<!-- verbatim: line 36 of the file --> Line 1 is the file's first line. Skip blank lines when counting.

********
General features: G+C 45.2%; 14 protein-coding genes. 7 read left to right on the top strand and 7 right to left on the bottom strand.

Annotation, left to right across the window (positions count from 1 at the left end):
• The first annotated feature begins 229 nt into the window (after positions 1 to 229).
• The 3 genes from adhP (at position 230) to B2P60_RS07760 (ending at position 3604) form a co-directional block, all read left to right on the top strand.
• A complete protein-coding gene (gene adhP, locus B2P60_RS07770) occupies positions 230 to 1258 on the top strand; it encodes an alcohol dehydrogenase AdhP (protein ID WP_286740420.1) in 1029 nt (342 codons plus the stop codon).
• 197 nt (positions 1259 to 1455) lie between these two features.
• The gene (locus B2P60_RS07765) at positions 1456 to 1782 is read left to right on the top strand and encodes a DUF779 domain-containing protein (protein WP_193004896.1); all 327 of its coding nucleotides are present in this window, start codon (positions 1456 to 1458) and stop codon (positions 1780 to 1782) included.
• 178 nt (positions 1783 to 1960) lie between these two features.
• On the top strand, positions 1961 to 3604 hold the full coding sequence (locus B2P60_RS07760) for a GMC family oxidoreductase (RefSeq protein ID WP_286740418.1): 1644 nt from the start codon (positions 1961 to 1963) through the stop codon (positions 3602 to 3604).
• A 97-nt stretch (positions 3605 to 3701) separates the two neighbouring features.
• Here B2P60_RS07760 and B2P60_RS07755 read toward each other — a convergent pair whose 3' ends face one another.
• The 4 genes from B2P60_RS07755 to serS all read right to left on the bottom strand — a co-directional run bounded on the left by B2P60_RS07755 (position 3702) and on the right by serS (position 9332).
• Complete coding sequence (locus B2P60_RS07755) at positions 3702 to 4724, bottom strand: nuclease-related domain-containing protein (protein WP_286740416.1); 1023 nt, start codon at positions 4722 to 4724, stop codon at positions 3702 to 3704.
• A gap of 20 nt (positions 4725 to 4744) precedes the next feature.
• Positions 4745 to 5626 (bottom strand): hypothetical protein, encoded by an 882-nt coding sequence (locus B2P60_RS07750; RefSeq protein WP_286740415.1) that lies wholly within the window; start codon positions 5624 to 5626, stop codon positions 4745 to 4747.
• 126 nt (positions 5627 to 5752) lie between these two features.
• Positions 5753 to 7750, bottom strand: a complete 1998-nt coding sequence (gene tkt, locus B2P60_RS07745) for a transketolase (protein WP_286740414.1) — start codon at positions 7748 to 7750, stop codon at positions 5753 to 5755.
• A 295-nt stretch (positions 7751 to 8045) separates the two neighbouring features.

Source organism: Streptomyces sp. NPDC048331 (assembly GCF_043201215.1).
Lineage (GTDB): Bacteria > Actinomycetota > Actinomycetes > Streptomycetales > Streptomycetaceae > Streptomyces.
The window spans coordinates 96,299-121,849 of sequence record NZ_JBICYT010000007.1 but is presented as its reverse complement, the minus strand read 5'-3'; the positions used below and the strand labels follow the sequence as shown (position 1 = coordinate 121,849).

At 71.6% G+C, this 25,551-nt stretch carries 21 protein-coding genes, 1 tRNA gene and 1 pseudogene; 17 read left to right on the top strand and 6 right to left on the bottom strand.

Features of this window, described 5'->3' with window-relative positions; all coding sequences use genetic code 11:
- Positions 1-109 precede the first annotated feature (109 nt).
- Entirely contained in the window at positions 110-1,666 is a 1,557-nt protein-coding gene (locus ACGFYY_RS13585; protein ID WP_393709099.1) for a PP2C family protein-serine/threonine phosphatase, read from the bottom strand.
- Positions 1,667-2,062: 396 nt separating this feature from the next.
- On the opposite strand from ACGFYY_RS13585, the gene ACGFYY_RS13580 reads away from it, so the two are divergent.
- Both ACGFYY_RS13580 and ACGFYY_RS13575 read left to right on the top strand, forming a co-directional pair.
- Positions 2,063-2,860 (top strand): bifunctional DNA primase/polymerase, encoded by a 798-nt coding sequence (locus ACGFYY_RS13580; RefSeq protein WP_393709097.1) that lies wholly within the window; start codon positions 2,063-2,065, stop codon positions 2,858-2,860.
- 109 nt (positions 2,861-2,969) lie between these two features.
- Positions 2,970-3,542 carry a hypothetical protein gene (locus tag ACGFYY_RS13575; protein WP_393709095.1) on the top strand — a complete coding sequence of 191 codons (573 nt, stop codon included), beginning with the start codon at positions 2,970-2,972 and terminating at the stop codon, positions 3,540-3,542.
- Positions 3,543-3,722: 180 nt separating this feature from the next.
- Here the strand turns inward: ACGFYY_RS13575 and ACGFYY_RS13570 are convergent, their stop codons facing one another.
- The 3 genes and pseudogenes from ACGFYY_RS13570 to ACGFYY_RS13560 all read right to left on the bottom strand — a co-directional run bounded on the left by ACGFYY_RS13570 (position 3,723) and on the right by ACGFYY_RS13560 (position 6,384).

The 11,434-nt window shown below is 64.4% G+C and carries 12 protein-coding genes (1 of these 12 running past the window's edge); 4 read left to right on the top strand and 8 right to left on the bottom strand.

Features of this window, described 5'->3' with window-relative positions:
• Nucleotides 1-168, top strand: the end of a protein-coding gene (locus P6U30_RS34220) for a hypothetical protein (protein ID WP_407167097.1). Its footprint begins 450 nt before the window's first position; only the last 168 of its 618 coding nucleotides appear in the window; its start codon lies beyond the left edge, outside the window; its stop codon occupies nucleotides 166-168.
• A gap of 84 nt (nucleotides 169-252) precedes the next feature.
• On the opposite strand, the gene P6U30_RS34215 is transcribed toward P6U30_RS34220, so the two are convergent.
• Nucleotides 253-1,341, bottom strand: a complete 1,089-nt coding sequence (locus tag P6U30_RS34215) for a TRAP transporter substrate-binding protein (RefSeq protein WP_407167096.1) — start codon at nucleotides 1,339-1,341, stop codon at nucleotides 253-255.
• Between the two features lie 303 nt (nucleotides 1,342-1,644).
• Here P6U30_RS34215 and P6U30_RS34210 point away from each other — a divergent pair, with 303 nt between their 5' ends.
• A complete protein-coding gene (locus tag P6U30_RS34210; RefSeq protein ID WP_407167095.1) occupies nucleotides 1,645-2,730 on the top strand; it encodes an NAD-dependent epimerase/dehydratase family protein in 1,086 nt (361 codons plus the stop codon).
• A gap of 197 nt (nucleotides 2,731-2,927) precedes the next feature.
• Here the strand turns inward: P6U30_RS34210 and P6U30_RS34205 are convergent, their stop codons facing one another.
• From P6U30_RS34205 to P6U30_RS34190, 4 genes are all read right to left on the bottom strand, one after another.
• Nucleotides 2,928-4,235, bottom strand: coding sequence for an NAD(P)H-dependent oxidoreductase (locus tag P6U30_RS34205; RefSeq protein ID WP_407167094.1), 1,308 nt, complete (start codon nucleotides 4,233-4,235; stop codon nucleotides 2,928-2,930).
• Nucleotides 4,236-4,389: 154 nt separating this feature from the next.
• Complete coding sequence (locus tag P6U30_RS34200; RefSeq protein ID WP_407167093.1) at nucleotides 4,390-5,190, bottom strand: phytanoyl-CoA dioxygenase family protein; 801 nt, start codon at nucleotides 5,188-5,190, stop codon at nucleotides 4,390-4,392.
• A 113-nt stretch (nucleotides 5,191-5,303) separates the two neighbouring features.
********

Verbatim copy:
Features of this window, described 5'->3' with window-relative positions: